David and Goliath is a familiar story in one sense, but the biggest part of the story is often overlooked.
Remember the “five smooth stones?” Why five?
Because Goliath had four brothers and David knew it. He ended up dealing with them years later when he was king. 2 Samuel 21.
What is intriguing to me is that none of them backed up Goliath after he died. David scored once and neither the other giants nor the rest of the Philistine army wanted to fight – in fact they ran hard and fast. It wasn’t even a rout. It was an army in shambles.
It is not always this way. When God killed Korah, Dathan and Abiram in a stunning display of power, the people came back the very next day with utter arrogance, pushing their issues. Another 14,700 died as a result of their not learning the lesson the first time. Numbers 16.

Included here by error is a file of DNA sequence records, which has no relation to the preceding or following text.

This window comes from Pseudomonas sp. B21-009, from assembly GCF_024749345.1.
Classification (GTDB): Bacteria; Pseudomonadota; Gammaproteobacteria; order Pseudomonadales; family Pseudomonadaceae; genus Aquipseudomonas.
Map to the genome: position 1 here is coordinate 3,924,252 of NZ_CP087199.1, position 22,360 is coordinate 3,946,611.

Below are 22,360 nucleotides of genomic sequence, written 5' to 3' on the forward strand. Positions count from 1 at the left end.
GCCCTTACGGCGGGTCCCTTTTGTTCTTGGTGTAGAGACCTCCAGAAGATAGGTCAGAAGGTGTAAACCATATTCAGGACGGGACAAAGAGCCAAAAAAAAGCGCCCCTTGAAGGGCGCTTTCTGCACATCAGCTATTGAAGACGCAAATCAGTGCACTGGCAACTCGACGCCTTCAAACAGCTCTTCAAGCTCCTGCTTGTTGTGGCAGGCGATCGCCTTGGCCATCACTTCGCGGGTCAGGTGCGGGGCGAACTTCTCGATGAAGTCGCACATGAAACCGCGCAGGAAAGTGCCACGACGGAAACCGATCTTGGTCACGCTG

Similarly, Ben-Hadad lost battle after battle with Israel because God was intervening through Elisha, but he kept on coming back.
Likewise, the Scribes and Pharisees lost a whole lot of encounters with Jesus before they decided they were damaging their brand too badly when Jesus’ brilliantly devastating zingers kept going viral on Twitter.
Often the devil does have a lot of staying power, but not always.
Join me in celebrating the one-and-done battles in Scripture that represent the God-speed destruction of the Egyptian Curse.
Copyright August 2015 by Arthur Burk
From the Hub